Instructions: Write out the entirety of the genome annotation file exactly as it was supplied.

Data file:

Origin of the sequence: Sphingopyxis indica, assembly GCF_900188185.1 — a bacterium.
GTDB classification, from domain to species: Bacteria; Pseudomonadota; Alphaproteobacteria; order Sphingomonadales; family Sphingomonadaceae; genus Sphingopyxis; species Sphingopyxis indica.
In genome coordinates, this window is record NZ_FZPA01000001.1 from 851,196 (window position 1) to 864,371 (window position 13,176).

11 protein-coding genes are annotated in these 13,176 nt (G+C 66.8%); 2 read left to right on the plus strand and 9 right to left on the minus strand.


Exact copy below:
Origin of the sequence: Sphingopyxis indica, assembly GCF_900188185.1 — a bacterium.
GTDB classification, from domain to species: Bacteria; Pseudomonadota; Alphaproteobacteria; order Sphingomonadales; family Sphingomonadaceae; genus Sphingopyxis; species Sphingopyxis indica.
In genome coordinates, this window is record NZ_FZPA01000001.1 from 851,196 (window position 1) to 864,371 (window position 13,176).

11 protein-coding genes are annotated in these 13,176 nt (G+C 66.8%); 2 read left to right on the plus strand and 9 right to left on the minus strand.